Any work involving a GMO is called a dealing, and can involve any of the following activities:
- conduct experiments with the GMO;
- make, develop, produce or manufacture the GMO;
- breed the GMO;
- propagate the GMO;
- use the material in the course of manufacture of a thing that is not the GMO;
- grow, raise or culture the GMO;
- import the GMO;
- transport the GMO;
- dispose of the GMO;
and includes the possession, supply or use of the GMO for the purposes of, or in the course of, a dealing mentioned in any of the paragraphs (1) to (9).
Dealings with GMOs must be approved by the University of Tasmania Institutional Biosafety Committee before commencement.
|Dealing Level||Definition||OGTR Licence Required||Containment Level Required|
|Exempt Dealing||Activities with GMOs that have been assessed over time as posing a very low risk (ie. contained research involving very well understood organisms and processes for creating and studying GMOs).||No – must be assessed by the University of Tasmania IBC.||Yes – PC1 or PC2|
|Notifiable Low Risk Dealing (NLRD)||Activities with GMOs undertaken in containment (ie. not released to the environment) that have been assessed as posing low risk to the health and safety of people and the environment provided certain risk management conditions are met.||No – must be assessed by the University of Tasmania IBC and an annual report provided to the OGTR.||Yes – PC1 or PC2|
|Dealing Not Involving Intentional Release (DNIR)||Activities with GMOs of a higher risk than NLRDs which are undertaken in containment.||Yes, applications must be reviewed by the IBC and a risk assessment and management plan (RARMP) prepared prior to a licence decision by the OGTR.||Yes, usually PC2 or greater. Other conditions will apply.|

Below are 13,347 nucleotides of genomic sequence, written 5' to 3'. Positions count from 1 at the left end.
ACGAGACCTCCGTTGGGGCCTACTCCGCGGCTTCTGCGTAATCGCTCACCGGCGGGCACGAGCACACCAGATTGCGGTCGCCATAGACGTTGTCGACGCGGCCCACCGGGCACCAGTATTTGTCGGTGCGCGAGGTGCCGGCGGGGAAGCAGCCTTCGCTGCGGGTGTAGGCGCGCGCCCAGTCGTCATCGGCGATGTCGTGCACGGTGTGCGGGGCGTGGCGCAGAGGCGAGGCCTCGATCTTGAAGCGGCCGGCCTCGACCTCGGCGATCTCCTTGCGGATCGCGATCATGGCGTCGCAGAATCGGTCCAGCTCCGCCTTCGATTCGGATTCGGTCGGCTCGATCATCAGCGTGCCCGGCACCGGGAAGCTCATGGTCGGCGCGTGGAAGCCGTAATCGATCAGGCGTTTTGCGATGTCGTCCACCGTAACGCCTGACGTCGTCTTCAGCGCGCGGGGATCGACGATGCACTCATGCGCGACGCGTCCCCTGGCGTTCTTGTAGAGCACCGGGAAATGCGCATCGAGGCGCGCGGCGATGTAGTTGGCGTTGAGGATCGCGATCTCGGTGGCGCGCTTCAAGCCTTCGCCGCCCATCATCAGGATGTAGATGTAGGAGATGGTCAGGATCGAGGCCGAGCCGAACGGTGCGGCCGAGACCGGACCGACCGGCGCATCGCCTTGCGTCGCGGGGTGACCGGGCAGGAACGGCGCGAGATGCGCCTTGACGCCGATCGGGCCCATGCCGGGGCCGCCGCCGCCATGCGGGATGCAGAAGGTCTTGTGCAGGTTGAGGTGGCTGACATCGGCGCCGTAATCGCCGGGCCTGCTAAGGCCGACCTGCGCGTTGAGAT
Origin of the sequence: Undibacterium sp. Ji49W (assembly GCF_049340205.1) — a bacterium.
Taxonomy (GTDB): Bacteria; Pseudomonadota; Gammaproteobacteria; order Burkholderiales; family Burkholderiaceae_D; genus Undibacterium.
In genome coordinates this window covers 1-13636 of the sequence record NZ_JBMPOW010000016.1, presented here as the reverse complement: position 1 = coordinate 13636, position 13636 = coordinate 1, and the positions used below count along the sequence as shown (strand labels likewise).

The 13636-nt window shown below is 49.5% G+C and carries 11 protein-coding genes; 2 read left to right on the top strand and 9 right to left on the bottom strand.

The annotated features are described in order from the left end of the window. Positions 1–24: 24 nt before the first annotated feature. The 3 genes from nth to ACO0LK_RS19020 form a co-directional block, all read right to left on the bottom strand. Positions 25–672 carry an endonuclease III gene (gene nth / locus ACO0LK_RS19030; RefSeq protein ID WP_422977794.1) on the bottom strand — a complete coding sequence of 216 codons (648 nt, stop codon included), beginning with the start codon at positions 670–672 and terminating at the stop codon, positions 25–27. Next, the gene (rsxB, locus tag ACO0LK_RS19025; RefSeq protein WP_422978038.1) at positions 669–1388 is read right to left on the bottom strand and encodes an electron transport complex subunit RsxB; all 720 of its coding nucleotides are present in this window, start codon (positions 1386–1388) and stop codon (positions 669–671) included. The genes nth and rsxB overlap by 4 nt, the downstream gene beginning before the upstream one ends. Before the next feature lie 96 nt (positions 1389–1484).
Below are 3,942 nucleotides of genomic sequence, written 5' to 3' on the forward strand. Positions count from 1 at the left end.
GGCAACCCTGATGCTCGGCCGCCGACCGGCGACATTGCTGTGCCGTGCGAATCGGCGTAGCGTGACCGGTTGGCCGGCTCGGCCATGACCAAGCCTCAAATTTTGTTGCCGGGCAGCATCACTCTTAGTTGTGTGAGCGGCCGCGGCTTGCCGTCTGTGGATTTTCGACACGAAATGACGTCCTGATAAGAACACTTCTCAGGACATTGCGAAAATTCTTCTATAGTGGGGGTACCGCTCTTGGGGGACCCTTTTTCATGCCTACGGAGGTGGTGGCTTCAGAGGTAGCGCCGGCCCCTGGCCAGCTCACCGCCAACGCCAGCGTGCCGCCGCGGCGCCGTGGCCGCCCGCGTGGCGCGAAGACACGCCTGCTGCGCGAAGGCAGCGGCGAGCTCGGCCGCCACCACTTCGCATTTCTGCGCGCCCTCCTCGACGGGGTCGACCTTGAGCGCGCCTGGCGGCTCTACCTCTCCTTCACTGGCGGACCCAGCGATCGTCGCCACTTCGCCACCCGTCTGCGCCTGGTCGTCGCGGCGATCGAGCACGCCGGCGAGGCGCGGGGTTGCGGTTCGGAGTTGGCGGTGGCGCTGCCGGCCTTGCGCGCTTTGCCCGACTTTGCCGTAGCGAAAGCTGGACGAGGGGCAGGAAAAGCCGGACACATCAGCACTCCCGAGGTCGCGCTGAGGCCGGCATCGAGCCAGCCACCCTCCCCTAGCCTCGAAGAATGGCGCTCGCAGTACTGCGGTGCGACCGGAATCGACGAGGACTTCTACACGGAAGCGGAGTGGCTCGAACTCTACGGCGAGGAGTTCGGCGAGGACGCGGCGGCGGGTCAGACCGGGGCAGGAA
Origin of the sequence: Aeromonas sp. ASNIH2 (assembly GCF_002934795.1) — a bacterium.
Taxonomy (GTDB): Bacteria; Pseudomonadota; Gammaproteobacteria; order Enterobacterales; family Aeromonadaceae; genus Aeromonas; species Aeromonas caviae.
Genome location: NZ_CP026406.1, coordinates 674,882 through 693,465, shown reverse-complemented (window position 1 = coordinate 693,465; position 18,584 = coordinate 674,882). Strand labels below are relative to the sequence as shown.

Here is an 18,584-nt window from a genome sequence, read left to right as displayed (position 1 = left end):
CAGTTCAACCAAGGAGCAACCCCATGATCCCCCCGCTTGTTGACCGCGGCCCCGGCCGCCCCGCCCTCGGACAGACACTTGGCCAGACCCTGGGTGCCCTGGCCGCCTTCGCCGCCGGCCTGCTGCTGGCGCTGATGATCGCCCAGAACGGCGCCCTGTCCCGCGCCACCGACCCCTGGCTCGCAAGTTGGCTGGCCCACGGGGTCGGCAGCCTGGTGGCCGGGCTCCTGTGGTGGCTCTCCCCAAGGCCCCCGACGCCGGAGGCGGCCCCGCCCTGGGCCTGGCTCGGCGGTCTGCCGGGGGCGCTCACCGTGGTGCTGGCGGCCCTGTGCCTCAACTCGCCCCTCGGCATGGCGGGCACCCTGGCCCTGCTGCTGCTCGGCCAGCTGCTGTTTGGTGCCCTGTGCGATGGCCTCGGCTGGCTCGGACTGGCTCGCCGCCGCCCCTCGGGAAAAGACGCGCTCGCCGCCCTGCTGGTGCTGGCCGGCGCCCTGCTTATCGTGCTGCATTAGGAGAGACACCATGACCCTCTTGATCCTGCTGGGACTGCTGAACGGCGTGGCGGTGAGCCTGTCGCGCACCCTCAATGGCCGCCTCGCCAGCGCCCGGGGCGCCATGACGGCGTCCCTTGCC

|Dealing Involving Intentional Release (DIR)||Activities with GMOs involving an intentional release into the Australian environment. The majority of DIR licences are for field trials or releases of plants, although GM vaccines also fall into the DIR category.||Yes, applications must be reviewed by the IBC, RARMP prepared, consultation on RARMP and licence decision by the OGTR.||Licence conditions apply (Note: agricultural DIRs are not currently permitted in Tasmania)|
Additionally, importing a GMO from interstate and overseas also requires compliance with biosecurity regulations. Visit the biosecurity page for information on how to obtain an Import Permit.
Dealings with GMOs classified as Exempt or NLRD do not require case-by-case assessment by the OGTR, and are instead reviewed and endorsed by the University of Tasmania Institutional Biosafety Committee (IBC).
Schedule 2 of the Regulations describes the types of dealings with GMOs that are classified as Exempt Dealings. The only legislative requirement for Exempt Dealings is that they must not involve and intentional release of a GMO into the Australian environment. The University of Tasmania IBC considers that Exempt Dealings should be conducted in a certified PC1 or PC2 laboratory to meet this requirement. Dealings which are classified as Exempt are listed on the application form, and this information can also be found on the OGTR website.
Schedule 3 of the Regulations describes the types of dealings with GMOs that are classified as NLRDs. This information is included on the application form, and can also be found on the OGTR website. These dealings must be conducted in a certified PC1 or PC2 laboratory.
DNIR and DIR applications should be discussed with the Biosafety and Biosecurity Officer or the IBC before preparing an application.
Please note that there are no PC3 or PC4 facilities in Tasmania, and as such work with Risk Group 3 or Risk Group 4 organisms at the University of Tasmania is strictly prohibited.